December 16th will see the release of Patty Jenkins’ sequel which fast-forwards 70 years in the immortal life of Wonder Woman (Gal Gadot) to a clash with two new foes; Maxwell Lord (Pedro Pascal) and the Cheetah (Kristen Wiig); and the mysterious reappearance of her dead (for generations) lover Steve Trevor (Chris Pine). Patty Jenkins directs again from a screenplay she wrote with Geoff Johns & David Callaham, from her story with DC comics legend Johns. A world removed from the desaturated colour palette of the WWI-set original, this seems to be surfing the same cultural wave as Stranger Things and AHS: 1984. And who knows but this may be just the day-glo blast of unabashed fun and pop nostalgia that everybody needs at this particular moment in time after a relentlessly grim plague year.

December 1, 2020

Any Other Business: Part LXIV

As the title suggests, so forth.

As You Were!

And so back to level 3 (plus) lockdown, but the schools stay open. You see the fact that the very noticeable spike in numbers during the level 5 lockdown just happened to coincide with the return of the schools after the mid-term break is just noise not the signal. The signal is that wet pubs are to blame for everything. That’s what compelling evidence, which hasn’t been independently parsed, tells the neo-prohibitionists in the government. And furthermore you, yes you, are to blame: once again you, yes you, got complacent. Indeed this time around the complacency, and the letting down of the guard, and all the other irritating chiding clichés, took on even more magical properties; because, when this line of attack from NPHET voices started, it had not actually been 2 weeks since the announcement of the vaccine, which would mean that people had …  relaxed in anticipation of the announcement? Yes, clearly that makes more sense than not: Bad people!

Here’s my playlist… Give it a listen when you’re ready to take things a bit more seriously…

Spotify these 60 songs for a 00s mood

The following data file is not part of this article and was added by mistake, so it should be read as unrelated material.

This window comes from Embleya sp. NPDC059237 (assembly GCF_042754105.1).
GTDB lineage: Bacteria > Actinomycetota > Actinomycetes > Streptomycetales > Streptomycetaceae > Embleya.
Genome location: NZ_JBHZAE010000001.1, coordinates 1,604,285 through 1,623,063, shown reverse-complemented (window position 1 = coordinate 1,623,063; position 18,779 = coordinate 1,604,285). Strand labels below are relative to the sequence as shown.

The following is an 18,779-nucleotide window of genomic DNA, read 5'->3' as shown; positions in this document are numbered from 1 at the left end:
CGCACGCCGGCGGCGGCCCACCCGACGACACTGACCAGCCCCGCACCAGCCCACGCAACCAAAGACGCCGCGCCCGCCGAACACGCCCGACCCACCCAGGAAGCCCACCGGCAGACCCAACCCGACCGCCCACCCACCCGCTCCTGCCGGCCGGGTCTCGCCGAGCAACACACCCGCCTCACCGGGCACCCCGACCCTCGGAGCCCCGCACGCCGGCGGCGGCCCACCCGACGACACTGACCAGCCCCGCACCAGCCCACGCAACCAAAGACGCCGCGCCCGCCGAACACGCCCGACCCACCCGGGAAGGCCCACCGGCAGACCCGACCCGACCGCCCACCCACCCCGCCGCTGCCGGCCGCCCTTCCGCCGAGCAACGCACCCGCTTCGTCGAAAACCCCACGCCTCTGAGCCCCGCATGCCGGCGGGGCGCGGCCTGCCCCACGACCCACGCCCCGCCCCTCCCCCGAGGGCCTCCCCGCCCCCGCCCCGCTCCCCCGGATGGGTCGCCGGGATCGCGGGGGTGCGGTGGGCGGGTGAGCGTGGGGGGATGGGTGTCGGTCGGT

Metric – Help I’m Alive // Snow Patrol – Spitting Games // Gwen Stefani – What You Waiting For? // Red Hot Chili Peppers – By the Way // Morrissey – Last of the Gang to Die // The Postal Service –The District Sleeps Tonight // Moby – Porcelain // Clint Mansell – Lux Aeterna // Metric – Stadium Love // Interpol – Mammoth // Auf Der Maur – Followed the Waves // Arcade Fire – Neighbourhood 3 (Power Out) // Modest Mouse – Float On // Madison Avenue – Don’t Call Me Baby // Gwen Stefani – If I Was a Rich Girl // Gnarls Barkley – Crazy // Regina Spektor – Fidelity // Coldplay – Trouble // Metric – Poster of a Girl // The Postal Service – Such Great Heights // Auf Der Maur – Skin Receiver // Muse – Supermassive Black Hole // Gwen Stefani – Hollaback Girl // Lady Gaga – Bad Romance // Muse – Time is Running Out // Modest Mouse – Ocean Breathes Salty // Temper Trap –Sweet Disposition // Muse – Starlight // The Killers – Mr Brightside // The Killers – Smile Like You Mean It // Arcade Fire – Rebellion (Lies) // Coldplay – In My Place // Muse – Stockholm Syndrome // Broken Social Scene – Lover’s Spit // Garbage – Bleed Like Me // Morrissey – Life is a Pigsty // Coldplay – The Scientist // The Killers – All These Things That I’ve Done // Vanessa Carlton – A Thousand Miles // REM –Imitation of Life // Wheatus – Teenage Dirtbag // Modest Mouse – Fire It Up // Johnny Cash – The Man Comes Around // Arcade Fire – Black Mirror // Hans Zimmer/James Newton Howard – Why So Serious? // Auf Der Maur – Real A Lie // Moby – Natural Blues // The White Stripes – Seven Nation Army // Tomoyasu Hotei – Battle without Honour or Humanity // Morrissey – Irish Blood, English Heart // Interpol – Evil // Linkin Park – In the End // Moby – Extreme Ways // Red Hot Chili Peppers – Venice Queen // The Postal Service – Nothing Better // David Holmes – Gritty Shaker // Interpol – Obstacle 1 // Yeah Yeah Yeahs – Zero // Red Hot Chili Peppers – Zephyr Song //Howard Shore – The Fellowship of the Ring theme